Photographyblog says:

The fact that it does do almost anything you ask of it however meant that the FZ1000 was the camera we most found ourselves reaching for during the two week test period we had it, which speaks for itself. Capable of shooting everything from a child’s piano recital when you’re stuck at the back of the hall, to sunbathers on the riverbank as you’re cruising past on a ferry, the Panasonic Lumix DMC-FZ1000 only feels limited by your own imagination.

Techradar writes:

Panasonic is clearly pitching the FZ1000 against the Sony RX10 and it certainly gives it a good run for its money. It may be a little larger and not have quite such a high-quality feel, but the lens is a 25-400mm equivalent rather than a 24-200mm optic, albeit with an f/2.8-4.0 maximum aperture rather than a fixed f/2.8. Our lab results also indicate that the Panasonic camera outperforms the Sony model, but there’s not a huge amount in it and both models produce high quality images in the real world.

The FZ1000 brochure can be downloaded here: WeTransfer.com.
And Dpreview compared the Panasonic Lumix DMC-FZ1000 vs Sony Cyber-shot DSC-RX10

Panasonic FZ-1000 preorders at Amazon (Click here), Adorama (Click here) and BHphoto (Click here). In Europe at WexUK (Click here).

June 27, 2014
Posted in reviews

New GH4 reviews! Richard Payne: “is the first camera I would trust for both stills and video”

Richard Payne posted a full GH4 review at Redsharknews and writes:

As I work for Holdan (a UK, Ireland and European Distributor) I see a LOT of professional camcorders and large sensor systems. In my 30 year’s experience of working with video cameras, I can say with hand on heart that the GH4 is the first camera I would trust for both stills and video.

Also Caleb Pike from Dslrvideoshooter reviewed the camera:

The Panasonic GH4 is an amazing camera. I haven’t been this excited about shooting since I bought my 7D. Not because its a nice toy, but because I can spend more time and energy on my projects, talent and cinematography and stop dealing with silly DSLR issues. Watch my review for the full lowdown. (Editor’s note: Video is embedded on top of this post).

GH4 North American store links:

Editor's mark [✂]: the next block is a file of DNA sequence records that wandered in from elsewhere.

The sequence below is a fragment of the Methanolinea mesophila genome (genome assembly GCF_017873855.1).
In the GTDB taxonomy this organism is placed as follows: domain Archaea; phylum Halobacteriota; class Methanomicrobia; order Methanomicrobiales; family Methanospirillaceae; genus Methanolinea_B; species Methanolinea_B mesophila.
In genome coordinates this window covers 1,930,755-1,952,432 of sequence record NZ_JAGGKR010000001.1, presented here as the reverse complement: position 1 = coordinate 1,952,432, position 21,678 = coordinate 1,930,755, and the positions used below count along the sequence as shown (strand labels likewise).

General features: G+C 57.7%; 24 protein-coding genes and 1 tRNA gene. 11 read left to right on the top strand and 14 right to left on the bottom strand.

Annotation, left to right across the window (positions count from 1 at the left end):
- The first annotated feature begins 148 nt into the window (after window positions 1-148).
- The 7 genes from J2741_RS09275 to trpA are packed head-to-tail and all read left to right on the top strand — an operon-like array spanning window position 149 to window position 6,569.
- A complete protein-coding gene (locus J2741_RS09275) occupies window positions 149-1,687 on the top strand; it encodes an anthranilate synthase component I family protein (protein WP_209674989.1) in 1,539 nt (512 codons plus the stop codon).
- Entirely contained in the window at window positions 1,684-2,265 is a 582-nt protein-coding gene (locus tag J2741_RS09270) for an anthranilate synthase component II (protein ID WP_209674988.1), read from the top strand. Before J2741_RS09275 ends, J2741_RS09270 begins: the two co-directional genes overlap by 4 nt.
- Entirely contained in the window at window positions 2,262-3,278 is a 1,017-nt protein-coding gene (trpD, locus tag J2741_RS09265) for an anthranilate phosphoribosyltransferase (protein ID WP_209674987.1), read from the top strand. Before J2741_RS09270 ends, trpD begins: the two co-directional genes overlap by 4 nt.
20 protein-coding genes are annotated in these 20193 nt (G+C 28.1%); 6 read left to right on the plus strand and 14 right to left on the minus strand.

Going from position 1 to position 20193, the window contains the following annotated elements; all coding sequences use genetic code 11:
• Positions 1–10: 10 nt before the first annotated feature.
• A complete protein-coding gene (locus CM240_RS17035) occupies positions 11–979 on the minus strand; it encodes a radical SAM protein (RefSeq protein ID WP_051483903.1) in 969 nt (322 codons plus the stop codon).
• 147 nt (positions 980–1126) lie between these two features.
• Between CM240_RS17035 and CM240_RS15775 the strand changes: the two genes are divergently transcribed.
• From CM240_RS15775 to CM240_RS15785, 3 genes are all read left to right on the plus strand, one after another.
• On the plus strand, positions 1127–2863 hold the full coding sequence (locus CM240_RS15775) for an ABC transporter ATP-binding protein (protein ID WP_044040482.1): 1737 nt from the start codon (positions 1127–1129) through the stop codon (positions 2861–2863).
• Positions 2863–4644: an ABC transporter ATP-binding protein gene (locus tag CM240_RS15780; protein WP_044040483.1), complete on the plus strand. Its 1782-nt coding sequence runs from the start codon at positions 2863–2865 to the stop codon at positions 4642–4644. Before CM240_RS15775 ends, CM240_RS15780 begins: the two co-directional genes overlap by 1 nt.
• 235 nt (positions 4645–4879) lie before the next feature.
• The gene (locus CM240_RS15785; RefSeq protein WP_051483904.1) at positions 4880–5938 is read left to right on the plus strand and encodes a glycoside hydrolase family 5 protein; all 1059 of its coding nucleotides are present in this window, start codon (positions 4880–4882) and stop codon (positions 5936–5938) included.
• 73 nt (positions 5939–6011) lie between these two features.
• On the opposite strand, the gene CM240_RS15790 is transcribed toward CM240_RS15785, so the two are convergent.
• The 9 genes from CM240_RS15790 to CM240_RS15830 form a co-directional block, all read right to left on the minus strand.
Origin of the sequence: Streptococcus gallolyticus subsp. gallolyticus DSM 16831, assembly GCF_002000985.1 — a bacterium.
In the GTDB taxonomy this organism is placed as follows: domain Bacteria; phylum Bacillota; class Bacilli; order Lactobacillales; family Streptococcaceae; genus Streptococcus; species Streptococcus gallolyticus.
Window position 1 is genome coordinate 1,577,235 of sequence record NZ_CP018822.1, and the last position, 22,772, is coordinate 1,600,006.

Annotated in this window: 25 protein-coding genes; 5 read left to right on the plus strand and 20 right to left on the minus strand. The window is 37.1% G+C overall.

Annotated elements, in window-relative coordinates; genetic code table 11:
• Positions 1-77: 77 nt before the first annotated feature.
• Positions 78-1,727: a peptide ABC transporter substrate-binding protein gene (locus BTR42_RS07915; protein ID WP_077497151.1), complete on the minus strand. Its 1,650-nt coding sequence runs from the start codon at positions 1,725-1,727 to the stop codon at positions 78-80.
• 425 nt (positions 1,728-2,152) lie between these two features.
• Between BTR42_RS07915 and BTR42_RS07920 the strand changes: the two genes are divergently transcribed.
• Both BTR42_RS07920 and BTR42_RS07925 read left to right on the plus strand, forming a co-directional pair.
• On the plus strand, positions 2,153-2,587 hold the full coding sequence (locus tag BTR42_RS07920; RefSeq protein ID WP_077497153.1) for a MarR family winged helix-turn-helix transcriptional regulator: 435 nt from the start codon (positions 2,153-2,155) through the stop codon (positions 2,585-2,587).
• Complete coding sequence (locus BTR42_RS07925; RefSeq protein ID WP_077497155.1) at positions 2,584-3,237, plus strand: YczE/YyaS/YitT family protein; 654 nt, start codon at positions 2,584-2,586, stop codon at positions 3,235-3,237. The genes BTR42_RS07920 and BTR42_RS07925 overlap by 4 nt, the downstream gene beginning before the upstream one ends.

GH4 camera at Amazon, Adorama, BHphoto, Ritz Camera and Panasonic. Price: $1,698. In Canada at Vistek.
GH4 camera with interface unit at Adorama and BHphoto. Price: $3,298
Interface unit only at Amazon, Adorama, BHphoto and Panasonic. Price: $1,998

GH4 Europen store links:
Germany: Wexcameras, Marcotec-shop.de.
UK at Wexphotographic, CameraWorld, UKdigital, CVP, TipTop.
Holland at Fotohanskeuzekamp.
Belgium at Fotokonijnenberg.
Norway at Fotovideo.
Sweden at Cyberphoto, Skandinavianphoto.
Finland at Telefoto, Topshot, Verkkoauppa.
France at Photocineshop.
Spain: Fotoboom.

Asian store links:
Digitalrev and Digidirect Australia.

4K cards
Kingston 16-32-64 GB SDHC UHS-I Speed Class 3 at Amazon (Click here), Adorama (Click here) and BHphoto (Click here).
Sandisk 16-32-64 GB Extreme PRO SDXC UHS-II Memory Card at Amazon (Click here), Adorama (Click here) and BHphoto (Click here).
Transcend 64-128 GB High Speed 10 UHS-3 at Amazon (Click here) and BHphoto (Click here).
Panasonic 16-32-64 GB SDHC-UHS-I U3 Card (90MB/s) at Adorama (Click here) and BHphoto (Click here).

June 24, 2014
Posted in reviews

Kodak S-1 MFT camera hands-on at Dpreview.

The Kodak S-1 (Image courtesy: ePhotozine).

Dpreview (Click here) posted the Kodak S-1 MFT camera first impression review. This is probably the strangest MFT camera to date. The camera has been made by JK Imaging Ltd (they just licensed the Kodak name). Dpreview doens’t say a lot about the camera (a part of the specs we already mentioned here months ago):

JK Imaging tells us that the Pixpro S-1 will be available in white or black, either body-only or in a twin-lens kit. Pricing is still to be confirmed, but should be very competitive with similarly-specified entry-level mirrorless cameras.

The interesting part is their hands-on with the three new MFT lenses from JK Imaging:

- The 12-45mm gives a 24-90mm equivalent angle of view. Despite having a retracting design, it’s about 63mm / 2.5″ long when packed.
- The telezoom offers an 85-320mm equivalent range, uses a near-silent internal focus mechanism. Extensive use of plastics in their construction, including the mounts. This does mean that the camera and twin-lens kit is easy to carry around all day without stressing your shoulder.
- The 400mm F6.7 is something of an oddity. It’s a simple fixed-aperture manual focus design, and focuses down to about 9m/ 30 ft. It has a rotating tripod collar, reflecting the fact that at 800mm equivalent, it’s not very practical to shoot hand-held

If the price is very low this camera could become interesting. Although nowadays you can get Panasonic and Olympus cameras for a very low price like:
GF3 for $156 at 6ave (Click here)
E-Pl3 for $187 at 6ave (Click here)

So will the Kodak be able to beat them?